What Native Americans Teach Us about Energy Efficiency and Thermal Insulation
By Bogdan Grebenyuk, Product Manager at Thermevo
on June 26, 2018
Natives Americans Learned How to Build Homes from Nature
Several Native American tribes built "pit houses". A "pit house" was a very simple design that illustrates what Native Americans learned from nature. They are created by building a home that is sunk into the ground. Consider the energy efficiency of these homes. They don't need any insulation to be added to them. Nature itself provides the insulation. The earth is able to keep this home both heated and cool, throughout the year.

We Are Only Recently Realizing The Importance of Energy Efficiency

It is human nature to stay in our comfort zone. We are very resistant to change until our current situation becomes too uncomfortable. That is exactly why many people are just now getting interested in energy efficiency. Also, the ever rising cost of energy is making people more aware of energy efficiency. The US Department of Energy reports that the average family spends $3052 per year, per person on energy. A large portion of this is spent to heat and cool our homes.

Energy Efficiency is Tied To Thermal Insulation.

We realize it is not feasible for everyone to build underground homes. For example, high rise condos or apartments simply would not be feasible underground. But, it is feasible for us to learn from them. What we see in the Native American pit homes is the importance of insulation.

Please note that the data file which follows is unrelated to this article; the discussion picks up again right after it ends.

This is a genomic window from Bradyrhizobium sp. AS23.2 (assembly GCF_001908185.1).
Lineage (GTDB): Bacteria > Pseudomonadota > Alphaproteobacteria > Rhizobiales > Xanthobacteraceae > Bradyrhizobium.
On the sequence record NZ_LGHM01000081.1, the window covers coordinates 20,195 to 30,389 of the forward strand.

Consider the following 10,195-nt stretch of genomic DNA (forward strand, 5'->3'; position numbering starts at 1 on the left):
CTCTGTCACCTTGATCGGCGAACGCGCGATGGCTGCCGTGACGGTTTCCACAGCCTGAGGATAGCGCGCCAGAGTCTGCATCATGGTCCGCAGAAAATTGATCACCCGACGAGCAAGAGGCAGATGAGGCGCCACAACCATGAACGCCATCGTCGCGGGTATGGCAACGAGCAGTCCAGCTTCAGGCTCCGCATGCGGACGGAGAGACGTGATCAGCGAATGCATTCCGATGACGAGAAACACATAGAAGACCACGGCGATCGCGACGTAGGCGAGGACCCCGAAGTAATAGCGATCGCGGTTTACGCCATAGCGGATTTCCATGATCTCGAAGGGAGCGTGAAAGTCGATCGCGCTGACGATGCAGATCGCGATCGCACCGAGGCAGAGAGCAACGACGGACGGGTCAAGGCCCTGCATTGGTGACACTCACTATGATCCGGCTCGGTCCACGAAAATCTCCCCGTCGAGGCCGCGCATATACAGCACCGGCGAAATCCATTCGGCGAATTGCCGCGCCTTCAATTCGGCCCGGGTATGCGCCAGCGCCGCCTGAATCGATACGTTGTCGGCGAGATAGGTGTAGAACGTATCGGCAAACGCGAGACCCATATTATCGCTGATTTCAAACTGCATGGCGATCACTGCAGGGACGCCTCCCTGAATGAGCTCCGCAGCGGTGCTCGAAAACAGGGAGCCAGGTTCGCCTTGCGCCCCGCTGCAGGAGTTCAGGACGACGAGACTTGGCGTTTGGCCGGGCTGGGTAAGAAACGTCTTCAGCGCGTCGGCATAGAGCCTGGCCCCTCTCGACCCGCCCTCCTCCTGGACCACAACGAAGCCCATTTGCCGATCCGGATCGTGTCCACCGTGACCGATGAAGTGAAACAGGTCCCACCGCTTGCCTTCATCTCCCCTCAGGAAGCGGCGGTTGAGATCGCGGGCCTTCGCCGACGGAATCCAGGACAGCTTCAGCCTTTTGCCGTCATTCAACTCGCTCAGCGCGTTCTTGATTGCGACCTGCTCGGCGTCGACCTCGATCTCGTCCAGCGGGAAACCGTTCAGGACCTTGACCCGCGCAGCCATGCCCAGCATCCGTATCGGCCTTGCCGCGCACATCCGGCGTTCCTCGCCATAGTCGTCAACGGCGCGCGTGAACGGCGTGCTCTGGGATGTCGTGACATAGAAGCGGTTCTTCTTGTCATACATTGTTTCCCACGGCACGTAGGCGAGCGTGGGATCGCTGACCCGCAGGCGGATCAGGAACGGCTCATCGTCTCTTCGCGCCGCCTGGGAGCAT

Over the last several decades, construction material manufacturers have made great strides in the variety of insulation available and what it is made out of.
There are many benefits of thermal insulation for comfort living, energy efficiency and conservation. Thermevo provides insulation inside the windows that eliminate Thermal Bridges. A thermal bridge is when different types of construction materials and/or architecture create areas of temperature instability. For example, a balcony funnels air to a window. This funneling pulls both cold and warm air from the area around it. This makes the heating, ventilation, and air conditioning (HVAC) unit work harder. By installing windows that include proper insulation to eliminate thermal bridges you decrease wear and tear on the HVAC unit, reduce your energy bills, and even help reduce greenhouse gases and CO2 emissions.
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